Palo Alto Weekly

News - August 2, 2013

Palo Alto Buddhist temple to host Obon Festival

Japanese celebration will include food, dance and demonstrations

by Karishma Mehrotra

Eimi Okano and Jeanette Arakawa and hundreds of other volunteers are busily working at the Palo Alto Buddhist Temple on Louis Road, putting together the final touches on food and decorations. Yesterday, the focus was on udon and soba noodles. Soon, they will be preparing their specialty: teriyaki chicken.

The work is part of the build-up toward this weekend's Obon Festival, a Japanese celebration honoring ancestors, at the temple on Saturday, Aug. 3, from 5 to 9:30 p.m. and Sunday, Aug. 4, from noon to 9:30 p.m.

Okano, who is Awakawa's co-chair for the festival's cultural programming, said the festival has historically been a community event, and each area celebrates in its own unique way. In Palo Alto that means the signature Obon Odori dance, a dance that the temple's new reverend, Dean Koyama, said is the core of the festival.

"It came to be an event where those of us who are living will think about who we are grateful to and will remember the people that passed before us," Okano said. "So the dance also will commemorate lives past and appreciate the moment we are here."

The dance will be Sunday at 7:30 p.m.

It was originally called the "Good Harvest Dance" when dancers would call ancestral spirits to help with the harvest.

Arakawa said that the dance is an expression of gratitude towards family and ancestors who have shaped each individual's character. Circles in the dance symbolize giving life to memories, where one is connected to the living and the dead, she said.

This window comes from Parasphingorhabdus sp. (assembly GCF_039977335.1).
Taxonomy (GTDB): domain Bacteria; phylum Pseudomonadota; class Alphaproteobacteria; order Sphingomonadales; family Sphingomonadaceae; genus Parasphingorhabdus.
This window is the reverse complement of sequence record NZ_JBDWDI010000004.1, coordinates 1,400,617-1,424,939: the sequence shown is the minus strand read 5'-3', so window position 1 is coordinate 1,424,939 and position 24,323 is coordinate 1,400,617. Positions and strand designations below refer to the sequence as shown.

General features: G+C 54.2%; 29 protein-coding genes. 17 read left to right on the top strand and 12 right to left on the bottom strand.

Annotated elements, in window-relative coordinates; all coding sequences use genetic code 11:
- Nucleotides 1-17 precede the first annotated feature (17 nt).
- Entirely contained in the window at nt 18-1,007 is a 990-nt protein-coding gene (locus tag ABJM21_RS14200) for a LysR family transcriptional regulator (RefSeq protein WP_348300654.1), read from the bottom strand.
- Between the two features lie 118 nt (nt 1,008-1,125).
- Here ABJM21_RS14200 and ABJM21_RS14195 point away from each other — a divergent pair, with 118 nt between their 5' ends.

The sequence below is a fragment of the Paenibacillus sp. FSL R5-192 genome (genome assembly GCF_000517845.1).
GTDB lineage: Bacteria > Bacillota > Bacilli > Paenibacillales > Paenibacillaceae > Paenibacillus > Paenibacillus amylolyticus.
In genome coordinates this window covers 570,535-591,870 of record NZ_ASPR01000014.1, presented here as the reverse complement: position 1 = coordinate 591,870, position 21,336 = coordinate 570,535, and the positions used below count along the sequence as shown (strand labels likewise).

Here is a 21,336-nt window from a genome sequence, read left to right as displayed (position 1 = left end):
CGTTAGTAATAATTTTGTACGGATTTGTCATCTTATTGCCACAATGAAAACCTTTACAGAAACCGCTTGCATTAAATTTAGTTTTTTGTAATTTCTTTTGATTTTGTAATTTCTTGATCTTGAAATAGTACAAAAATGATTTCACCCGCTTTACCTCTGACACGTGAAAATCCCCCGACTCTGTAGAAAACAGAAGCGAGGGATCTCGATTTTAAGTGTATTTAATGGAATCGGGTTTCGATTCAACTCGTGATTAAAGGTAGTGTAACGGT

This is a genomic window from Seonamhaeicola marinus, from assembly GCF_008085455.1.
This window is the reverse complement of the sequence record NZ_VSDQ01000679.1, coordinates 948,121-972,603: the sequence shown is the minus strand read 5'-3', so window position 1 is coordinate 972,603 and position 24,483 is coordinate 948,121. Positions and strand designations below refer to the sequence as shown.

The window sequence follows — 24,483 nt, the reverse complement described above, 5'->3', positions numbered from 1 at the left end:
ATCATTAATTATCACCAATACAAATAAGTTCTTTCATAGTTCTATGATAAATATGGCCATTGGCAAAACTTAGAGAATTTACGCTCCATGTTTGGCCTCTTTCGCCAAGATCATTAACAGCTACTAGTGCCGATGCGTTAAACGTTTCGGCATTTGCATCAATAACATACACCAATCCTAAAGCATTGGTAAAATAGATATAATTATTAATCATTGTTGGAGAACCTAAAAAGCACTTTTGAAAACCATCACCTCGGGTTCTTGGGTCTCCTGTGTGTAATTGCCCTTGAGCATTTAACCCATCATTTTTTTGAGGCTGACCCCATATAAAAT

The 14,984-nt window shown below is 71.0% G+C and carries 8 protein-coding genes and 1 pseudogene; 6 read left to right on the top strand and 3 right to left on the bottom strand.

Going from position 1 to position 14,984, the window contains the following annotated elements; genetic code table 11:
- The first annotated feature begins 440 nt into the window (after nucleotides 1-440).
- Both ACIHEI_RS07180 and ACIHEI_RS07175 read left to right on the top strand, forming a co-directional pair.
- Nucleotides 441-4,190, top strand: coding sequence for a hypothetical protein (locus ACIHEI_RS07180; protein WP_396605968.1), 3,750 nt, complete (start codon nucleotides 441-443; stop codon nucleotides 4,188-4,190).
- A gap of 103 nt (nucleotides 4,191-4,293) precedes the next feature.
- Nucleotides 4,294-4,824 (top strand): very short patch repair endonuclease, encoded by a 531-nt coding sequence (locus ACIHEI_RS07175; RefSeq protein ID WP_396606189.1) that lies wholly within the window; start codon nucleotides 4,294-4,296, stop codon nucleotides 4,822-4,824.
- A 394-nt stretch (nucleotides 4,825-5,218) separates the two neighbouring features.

The dance won't be the only spectacle this weekend. On Saturday, a reading, question-and-answer session and book signing will feature three authors: Susan Austin, author of the children's book "The Bamboo Garden"; Tom Graves, author and photographer for the portraits and stories in "Twice Heroes: America's Nisei Veterans of WWII and Korea"; and Naomi Hirahara, author of her detective series' latest installment "Strawberry Yellow: A Mas Arai Mystery."

The festival will also feature exhibits focused on bonsai (the art of growing miniature plants), suiseki (spiritual art with natural stones), ikebana (flower arrangements) and various other forms of art.

Both days will feature Taiko drums, Buddhist services by the new reverend, samurai and martial-arts demonstrations and numerous other musical performances.

"It gives us an opportunity to self-reflect," Arakawa said. "The way you learn about your religion is applying to your everyday life. We get a lot of opportunities to reflect on what we're doing and our actions."

Editorial Intern Karishma Mehrotra can be emailed at kmehrotra@paweekly.com.

Comments

Posted by Obon Fan, a resident of Midtown
on Aug 1, 2013 at 10:08 pm

Please see the following for the festival's full schedule of events: Web Link


Posted by LaurieN, a resident of Charleston Meadows
on Aug 2, 2013 at 11:36 am

Louis Rd is pretty long. For those who haven't been to the temple before, here's the address:

2751 Louis Road, Palo Alto,CA 94303


Posted by parent, a resident of Midtown
on Aug 2, 2013 at 11:56 am

Sounds like a fun event. Thanks for posting this article.


Posted by Resident, a resident of Another Palo Alto neighborhood
on Aug 3, 2013 at 9:56 pm

The Buddhist Temple is near Oregon Expressway on Louis Rd. It's around the corner from Ohlone Elementary.

If you're looking to boost your child's self-esteem, it's not too difficult to win a goldfish at the ping-pong in cup game booth.


Posted by CrescentParkAnon., a resident of Crescent Park
on Aug 4, 2013 at 2:59 am

We checked out this festival tonight. It was fun and cute. Nice bonzai trees which I always love to see. Quaint booths with games. Trinkets and things to buy at low prices. It was a fun stroll and there is quite a bit of food too. Also a live band was playing some Credence Clearwater Revival when we got there - but not sure how that relates to Buddhism, but it was fun. I recommend it for your karma! ;-)


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